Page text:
In Aspen, surgeons embrace technology for more precise knee replacements
OrthoAspen is the first facility on the Western Slope to offer Mako Robotic-Arm Assisted Technology
By Lauren Glendenning
Brought to you by OrthoAspen
The orthopedic surgeons at OrthoAspen are using a technology that not only improves the precision and accuracy of total knee replacement surgeries, it also results in less blood loss, better alignment, smaller incisions, less surgical time and a faster return of knee function.
Mako Robotic-Arm Assisted Technology is transforming the way joint replacement surgeries are being performed, according to Stryker, which manufactures the technology. Since 2006, more than 83,000 Mako hip and knee replacement surgeries have been performed around the world. OrthoAspen is the first facility on the Western Slope of Colorado to offer this type of partial and total knee replacement surgery, which it began offering in late 2012.
Dr. Tomas Pevny, an OrthoAspen surgeon and Mako specialist, said total knee replacement surgeries are expected to increase by 700 percent over the next 20 years.
“The first surgery is the best, meaning that if things fail and the knee has to be revised, the subsequent surgery is more difficult and results less satisfying,” Pevny said. “By using the robot, it allows us to get it right the first and most important time. Also, currently, the robot cannot be used for revision surgeries so the surgeon depends on the same subjective guidelines used in the past.”
How it works
Surgeons obtain a pre-operative CT scan of the knee, which provides the exact size and position of the replacement components. Prior to this technology, this was all done during surgery, using subjective techniques, Pevny said. A 3D model of the patient’s unique anatomy is generated and loaded into the Mako System software, which assists the surgeon in creating a personalized pre-operative plan.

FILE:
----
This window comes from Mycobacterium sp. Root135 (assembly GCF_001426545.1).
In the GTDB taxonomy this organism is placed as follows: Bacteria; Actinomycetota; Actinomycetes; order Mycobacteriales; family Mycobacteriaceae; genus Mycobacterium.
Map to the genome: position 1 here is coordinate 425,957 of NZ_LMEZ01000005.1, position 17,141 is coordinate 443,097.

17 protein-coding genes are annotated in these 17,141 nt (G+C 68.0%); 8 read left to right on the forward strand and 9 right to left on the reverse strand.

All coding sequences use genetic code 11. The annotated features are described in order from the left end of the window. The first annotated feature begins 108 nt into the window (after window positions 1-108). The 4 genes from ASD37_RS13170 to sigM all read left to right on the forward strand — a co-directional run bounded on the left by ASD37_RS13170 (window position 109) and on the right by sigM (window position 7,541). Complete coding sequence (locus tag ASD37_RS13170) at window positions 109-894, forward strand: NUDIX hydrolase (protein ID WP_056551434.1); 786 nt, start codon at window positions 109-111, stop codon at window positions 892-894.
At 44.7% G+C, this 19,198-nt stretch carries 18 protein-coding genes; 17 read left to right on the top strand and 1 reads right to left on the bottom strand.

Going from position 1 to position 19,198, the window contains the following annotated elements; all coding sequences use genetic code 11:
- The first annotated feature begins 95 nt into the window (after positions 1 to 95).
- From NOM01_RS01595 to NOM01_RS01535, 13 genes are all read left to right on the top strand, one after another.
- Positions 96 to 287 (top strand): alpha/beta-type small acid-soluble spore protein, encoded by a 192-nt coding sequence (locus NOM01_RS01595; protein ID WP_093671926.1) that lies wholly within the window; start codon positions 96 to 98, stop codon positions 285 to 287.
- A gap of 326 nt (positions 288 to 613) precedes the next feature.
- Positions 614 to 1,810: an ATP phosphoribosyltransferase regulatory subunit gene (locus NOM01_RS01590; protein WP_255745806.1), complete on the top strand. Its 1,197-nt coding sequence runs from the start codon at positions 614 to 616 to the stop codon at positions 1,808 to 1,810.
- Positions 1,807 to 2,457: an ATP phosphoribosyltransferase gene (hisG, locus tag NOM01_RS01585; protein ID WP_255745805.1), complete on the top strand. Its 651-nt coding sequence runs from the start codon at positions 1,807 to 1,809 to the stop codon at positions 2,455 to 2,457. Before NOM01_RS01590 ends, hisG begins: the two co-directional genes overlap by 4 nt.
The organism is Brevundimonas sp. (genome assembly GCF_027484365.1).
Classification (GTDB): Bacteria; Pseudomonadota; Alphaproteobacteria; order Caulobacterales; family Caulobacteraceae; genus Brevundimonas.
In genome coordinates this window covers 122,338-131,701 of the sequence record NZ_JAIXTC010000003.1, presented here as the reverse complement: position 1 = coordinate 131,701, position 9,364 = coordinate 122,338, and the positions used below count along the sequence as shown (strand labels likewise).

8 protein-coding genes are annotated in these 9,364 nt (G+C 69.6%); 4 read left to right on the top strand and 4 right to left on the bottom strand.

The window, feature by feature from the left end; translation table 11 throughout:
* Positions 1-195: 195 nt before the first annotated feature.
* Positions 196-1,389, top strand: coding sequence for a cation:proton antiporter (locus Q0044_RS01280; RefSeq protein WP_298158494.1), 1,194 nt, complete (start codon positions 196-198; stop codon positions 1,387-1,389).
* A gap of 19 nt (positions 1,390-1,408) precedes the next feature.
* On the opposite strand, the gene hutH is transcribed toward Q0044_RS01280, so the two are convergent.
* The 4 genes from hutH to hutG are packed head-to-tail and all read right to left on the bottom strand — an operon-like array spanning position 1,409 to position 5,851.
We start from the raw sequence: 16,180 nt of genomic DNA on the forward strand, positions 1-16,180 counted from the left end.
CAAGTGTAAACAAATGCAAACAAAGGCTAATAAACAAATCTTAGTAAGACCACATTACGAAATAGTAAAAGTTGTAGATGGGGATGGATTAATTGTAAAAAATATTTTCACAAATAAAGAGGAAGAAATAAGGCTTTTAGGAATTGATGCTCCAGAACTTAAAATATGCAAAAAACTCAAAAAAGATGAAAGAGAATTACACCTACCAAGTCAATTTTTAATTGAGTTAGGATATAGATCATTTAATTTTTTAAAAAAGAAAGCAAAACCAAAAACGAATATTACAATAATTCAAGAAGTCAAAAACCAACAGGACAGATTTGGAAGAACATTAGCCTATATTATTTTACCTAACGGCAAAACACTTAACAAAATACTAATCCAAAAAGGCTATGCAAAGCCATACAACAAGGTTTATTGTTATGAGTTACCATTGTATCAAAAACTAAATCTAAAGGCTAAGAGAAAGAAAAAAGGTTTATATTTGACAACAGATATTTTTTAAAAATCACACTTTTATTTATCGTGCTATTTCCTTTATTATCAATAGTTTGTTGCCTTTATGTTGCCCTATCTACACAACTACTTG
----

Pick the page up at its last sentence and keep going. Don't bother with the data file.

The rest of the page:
“The Mako allows us to plan the sizing and alignment of the knee replacement off of a 3D CT scan. Real-time alterations to the plan can be made during surgery to correct the patient’s alignment and ensure that he/she has improved range of motion,” said OrthoAspen surgeon and Mako specialist Dr. Eleanor von Stade. “Once the plan is locked into the computer, the cuts made with the robot ensure perfect placement and alignment of the prosthesis.”
The Mako System also allows surgeons to make adjustments during surgery as needed. And while the robotic arm makes surgery more precise, it doesn’t actually perform surgeries.
“The surgeon is actively involved and manipulates the robot’s arm, which as a burr (for partial replacements) or saw (for total replacements) and cuts the bone based on pre-determined cuts calculated from the pre-opertaive plan (the 3D CT scan),” Pevny said. “The system has a protection function in that it is set up to shut down if the burr or saw deviates from the plan.”
Because the saw will not activate unless it’s in the correct position, patients can enter the operating room with peace of mind. The result is a strong foundation for the knee components and less stress to the knee system over time, Pevny said.
“Osteoarthritis (OA) is very painful and limits one’s desire to remain active. The main indication for a Total Knee Replacement (TKR) is pain relief,” he said. “If left untreated, OA can lead to misalignment of the limb and deformity making TKR more technically difficult, results less predictable, and the recovery prolonged.”
By using this extremely reliable and reproducible technology, von Stade said surgeons using Mako technology can limit bone cuts and soft tissue dissection, which results in less trauma to the knee.
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